This one is in the "good" category because of positive growth, but not great, because the 5% growth was significantly lower than the 24% that the company reported in Q4 of 2016.

Great: Support and services -- 36% of revenue

Support and services revenue increased $10.1 million over Q2 of 2016, now making up 36% of total revenue as compared to 34% in 2016. Mandiant professional services had record revenue, up 19% from the previous year. This increase in services revenue shows that FireEye remains a trusted cybersecurity partner for its customers. As an added benefit, Verdecanna said these billings "resulted in pull-through of additional products and FireEye as a Service billings in the future quarters."

This performance gets a "great" rating, because revenue gains here help solidify FireEye's transition to becoming a comprehensive prevention company for its customers.

Great: Gross margin stable at 74%

The company remains focused on the bottom line, as shown by the continued stability of its gross margin. Gross margin even improved by 1% from the second quarter of 2016. Additionally, during the quarter, management "consolidated our services, support, and threat intelligence organizations into a single organization with a more streamlined cost structure."

This also gets a "great" rating because FireEye is delivering on an overarching priority for the company's CEO, Kevin Mandia, to rightsize its cost structure.

Great: Operating expenses down to 74% of revenue

Operating expenses are expenses not directly related to product costs. These include research and development, sales and marketing, and general and administrative costs. By working on rightsizing these costs, the company was able to reduce losses by more than $100 million in the first half, and achieved the "second-best operating margin ever."

This cost discipline has also improved the company's operating cash flow considerably. According to Verdecanna, "Operating cash flow of negative $11.5 million was better than the midpoint of our guidance range by more than $10 million."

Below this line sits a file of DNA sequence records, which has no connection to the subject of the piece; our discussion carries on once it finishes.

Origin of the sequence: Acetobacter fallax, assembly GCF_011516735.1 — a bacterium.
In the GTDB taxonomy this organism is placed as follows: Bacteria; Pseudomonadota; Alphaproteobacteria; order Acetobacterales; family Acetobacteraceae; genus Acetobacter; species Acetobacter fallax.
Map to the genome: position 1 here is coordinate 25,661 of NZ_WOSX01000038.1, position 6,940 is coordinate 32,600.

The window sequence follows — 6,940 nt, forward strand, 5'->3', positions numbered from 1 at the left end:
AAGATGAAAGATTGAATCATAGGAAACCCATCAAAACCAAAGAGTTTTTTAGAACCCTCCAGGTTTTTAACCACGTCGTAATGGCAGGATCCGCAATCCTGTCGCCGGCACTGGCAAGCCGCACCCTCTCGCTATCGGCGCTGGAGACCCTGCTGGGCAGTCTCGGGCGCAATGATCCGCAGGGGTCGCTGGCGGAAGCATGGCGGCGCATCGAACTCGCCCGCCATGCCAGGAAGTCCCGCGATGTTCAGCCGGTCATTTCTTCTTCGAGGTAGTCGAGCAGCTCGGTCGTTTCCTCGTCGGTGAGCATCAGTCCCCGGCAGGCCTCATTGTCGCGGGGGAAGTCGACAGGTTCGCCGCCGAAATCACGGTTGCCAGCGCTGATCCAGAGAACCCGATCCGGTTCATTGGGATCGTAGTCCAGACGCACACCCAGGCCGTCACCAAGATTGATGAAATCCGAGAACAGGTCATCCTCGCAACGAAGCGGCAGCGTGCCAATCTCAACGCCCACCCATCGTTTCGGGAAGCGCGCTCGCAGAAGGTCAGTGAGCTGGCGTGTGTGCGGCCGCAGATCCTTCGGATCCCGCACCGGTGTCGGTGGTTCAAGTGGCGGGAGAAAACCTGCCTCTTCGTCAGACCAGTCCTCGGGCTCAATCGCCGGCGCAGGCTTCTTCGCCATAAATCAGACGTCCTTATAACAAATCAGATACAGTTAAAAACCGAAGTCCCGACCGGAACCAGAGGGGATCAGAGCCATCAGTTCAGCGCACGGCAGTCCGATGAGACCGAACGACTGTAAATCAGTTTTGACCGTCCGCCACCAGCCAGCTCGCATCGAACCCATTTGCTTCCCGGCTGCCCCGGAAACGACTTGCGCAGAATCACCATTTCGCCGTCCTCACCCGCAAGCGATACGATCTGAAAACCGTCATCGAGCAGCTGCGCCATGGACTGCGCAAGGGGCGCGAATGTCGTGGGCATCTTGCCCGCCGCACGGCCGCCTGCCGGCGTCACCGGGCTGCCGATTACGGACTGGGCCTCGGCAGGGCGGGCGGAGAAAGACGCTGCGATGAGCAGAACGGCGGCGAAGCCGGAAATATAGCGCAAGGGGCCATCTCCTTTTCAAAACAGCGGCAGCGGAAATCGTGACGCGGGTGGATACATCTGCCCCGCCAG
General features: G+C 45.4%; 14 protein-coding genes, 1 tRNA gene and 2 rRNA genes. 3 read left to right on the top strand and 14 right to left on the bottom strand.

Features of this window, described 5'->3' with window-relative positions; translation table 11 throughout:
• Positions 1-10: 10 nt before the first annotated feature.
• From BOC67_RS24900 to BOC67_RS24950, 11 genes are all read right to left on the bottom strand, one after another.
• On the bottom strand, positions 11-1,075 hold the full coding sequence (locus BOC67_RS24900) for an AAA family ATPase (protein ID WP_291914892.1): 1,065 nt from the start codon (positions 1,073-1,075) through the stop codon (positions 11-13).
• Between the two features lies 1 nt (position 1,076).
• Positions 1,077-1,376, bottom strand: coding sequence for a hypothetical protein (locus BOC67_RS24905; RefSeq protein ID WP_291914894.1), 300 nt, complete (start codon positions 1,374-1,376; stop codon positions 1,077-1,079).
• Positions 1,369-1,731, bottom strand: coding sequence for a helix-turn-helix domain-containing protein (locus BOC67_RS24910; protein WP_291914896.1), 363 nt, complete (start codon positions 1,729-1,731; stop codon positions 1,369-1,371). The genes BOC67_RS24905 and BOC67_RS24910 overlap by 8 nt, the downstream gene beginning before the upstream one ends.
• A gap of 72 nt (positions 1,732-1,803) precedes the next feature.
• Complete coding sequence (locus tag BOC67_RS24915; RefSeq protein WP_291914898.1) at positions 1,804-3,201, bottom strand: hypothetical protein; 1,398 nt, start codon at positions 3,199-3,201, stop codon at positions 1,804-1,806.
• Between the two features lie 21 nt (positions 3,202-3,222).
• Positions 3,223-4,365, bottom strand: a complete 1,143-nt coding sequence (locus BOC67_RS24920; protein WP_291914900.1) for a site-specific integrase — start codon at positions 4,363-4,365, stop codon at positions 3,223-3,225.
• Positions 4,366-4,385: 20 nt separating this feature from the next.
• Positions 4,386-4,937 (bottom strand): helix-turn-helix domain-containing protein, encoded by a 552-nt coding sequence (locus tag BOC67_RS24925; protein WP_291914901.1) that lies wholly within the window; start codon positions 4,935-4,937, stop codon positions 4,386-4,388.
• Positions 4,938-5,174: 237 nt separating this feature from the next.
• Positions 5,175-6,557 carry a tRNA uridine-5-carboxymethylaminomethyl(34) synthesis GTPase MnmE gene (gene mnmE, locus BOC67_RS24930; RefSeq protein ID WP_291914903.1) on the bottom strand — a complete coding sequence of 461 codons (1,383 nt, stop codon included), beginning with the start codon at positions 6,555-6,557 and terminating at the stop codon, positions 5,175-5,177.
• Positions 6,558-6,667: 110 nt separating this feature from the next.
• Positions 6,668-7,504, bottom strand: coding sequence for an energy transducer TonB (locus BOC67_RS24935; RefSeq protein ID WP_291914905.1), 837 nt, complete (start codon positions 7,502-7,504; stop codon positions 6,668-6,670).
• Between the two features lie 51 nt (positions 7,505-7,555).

Highlighting this achievement, he said: "I believe we achieved a cost and expense structure that balances the need ... to invest in future growth with the achievement of our non-GAAP profitability targets." It is great that FireEye is positioned strategically for growth and profit.

A Foolish takeaway

Overall, I would give FireEye a B-plus on its turnaround efforts. Its cost-management efforts have yielded quick results, and the services and support revenue is a positive growth driver for the business. While the revenue performance is meeting management expectations, it's not enough yet to claim victory.

The company has delivered on its complete product refresh, Helix, and its initial reception has been very positive. The product has only had one full quarter of sales, and with a long customer refresh cycle, it may take a while for this product to be beneficial to the top line.

Investors should look for the deferred revenue and subscription growth numbers to improve before we can call this turnaround "mission completed."

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Brian Withers owns shares of FireEye. The Motley Fool recommends FireEye. The Motley Fool has a disclosure policy.